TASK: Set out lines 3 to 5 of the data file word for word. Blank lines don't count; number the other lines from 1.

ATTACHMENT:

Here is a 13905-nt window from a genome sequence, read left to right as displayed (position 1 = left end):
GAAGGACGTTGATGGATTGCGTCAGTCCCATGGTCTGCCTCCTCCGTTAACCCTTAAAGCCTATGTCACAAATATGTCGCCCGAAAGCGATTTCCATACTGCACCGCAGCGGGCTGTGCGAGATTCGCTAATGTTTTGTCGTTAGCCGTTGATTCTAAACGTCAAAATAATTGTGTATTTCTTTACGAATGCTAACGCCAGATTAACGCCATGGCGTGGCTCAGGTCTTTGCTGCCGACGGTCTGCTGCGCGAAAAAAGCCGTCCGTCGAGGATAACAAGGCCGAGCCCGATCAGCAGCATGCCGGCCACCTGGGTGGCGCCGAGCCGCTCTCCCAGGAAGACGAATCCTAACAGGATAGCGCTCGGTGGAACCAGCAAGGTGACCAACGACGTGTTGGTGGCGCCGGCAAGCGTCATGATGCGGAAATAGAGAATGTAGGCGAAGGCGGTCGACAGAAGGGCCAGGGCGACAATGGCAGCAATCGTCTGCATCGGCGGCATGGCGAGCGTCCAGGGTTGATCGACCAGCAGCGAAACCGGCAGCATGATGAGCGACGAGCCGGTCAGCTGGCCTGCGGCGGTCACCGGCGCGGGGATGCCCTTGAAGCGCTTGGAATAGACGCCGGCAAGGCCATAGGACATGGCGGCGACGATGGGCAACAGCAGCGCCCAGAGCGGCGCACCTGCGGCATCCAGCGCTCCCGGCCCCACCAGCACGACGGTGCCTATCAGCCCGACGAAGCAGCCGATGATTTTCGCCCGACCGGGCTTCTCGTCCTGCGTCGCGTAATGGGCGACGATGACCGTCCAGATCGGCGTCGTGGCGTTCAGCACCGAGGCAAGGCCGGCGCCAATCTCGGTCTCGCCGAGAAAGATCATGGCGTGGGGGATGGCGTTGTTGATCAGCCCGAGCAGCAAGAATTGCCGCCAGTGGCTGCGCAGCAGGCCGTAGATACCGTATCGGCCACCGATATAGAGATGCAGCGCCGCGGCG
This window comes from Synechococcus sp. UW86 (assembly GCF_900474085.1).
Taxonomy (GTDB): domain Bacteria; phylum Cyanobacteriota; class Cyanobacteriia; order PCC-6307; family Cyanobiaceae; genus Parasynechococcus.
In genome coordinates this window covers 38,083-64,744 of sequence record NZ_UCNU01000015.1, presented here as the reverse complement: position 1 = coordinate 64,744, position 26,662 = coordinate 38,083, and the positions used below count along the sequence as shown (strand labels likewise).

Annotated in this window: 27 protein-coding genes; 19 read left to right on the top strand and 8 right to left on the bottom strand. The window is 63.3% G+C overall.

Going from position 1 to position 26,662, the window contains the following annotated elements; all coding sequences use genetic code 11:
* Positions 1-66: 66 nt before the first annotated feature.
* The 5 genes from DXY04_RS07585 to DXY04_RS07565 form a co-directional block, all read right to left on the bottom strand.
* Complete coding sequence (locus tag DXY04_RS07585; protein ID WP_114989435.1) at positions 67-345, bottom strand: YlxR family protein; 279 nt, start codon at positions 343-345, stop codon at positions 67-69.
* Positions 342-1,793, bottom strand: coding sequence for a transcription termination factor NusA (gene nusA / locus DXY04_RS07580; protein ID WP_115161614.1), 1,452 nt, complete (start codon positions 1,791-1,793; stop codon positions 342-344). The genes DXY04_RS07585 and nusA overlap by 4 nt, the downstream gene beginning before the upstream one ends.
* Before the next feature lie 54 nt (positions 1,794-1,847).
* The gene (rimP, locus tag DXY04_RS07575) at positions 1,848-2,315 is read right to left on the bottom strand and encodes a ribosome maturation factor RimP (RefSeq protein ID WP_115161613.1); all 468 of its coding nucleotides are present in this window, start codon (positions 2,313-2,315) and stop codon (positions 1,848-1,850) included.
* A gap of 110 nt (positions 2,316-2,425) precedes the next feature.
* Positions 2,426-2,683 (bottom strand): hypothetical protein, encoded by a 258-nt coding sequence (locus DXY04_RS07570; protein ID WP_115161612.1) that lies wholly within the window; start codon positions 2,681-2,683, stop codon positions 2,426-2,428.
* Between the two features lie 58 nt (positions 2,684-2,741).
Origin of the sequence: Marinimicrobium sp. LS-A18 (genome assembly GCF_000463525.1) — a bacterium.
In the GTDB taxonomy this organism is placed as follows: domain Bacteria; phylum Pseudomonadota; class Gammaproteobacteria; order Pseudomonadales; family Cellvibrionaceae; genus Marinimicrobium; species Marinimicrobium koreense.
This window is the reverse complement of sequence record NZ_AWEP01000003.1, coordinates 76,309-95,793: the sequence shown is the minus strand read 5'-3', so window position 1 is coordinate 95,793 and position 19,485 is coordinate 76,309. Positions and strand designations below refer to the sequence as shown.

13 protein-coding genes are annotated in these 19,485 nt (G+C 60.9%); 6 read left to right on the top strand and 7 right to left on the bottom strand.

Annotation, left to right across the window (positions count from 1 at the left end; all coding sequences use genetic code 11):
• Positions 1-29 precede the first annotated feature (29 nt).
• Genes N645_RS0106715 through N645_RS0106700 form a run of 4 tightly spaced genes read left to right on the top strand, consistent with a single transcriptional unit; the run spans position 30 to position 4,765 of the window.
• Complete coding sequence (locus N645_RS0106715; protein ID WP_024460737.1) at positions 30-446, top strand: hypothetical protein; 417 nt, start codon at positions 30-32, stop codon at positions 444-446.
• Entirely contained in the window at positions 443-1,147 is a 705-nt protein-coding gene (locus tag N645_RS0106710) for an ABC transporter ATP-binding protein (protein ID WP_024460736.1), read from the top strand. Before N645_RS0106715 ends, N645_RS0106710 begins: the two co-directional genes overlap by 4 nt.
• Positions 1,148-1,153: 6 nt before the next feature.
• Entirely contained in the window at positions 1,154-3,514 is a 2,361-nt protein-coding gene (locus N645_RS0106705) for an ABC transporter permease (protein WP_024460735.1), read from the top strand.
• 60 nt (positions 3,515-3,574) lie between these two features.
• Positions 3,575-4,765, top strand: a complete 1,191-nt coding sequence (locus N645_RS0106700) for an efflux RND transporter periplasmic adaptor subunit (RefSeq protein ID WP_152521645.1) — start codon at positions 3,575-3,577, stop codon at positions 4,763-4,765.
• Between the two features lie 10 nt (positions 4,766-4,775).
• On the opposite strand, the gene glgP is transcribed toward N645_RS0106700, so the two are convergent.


This window comes from Synechococcus sp. UW86 (assembly GCF_900474085.1).
Taxonomy (GTDB): domain Bacteria; phylum Cyanobacteriota; class Cyanobacteriia; order PCC-6307; family Cyanobiaceae; genus Parasynechococcus.
In genome coordinates this window covers 38,083-64,744 of sequence record NZ_UCNU01000015.1, presented here as the reverse complement: position 1 = coordinate 64,744, position 26,662 = coordinate 38,083, and the positions used below count along the sequence as shown (strand labels likewise).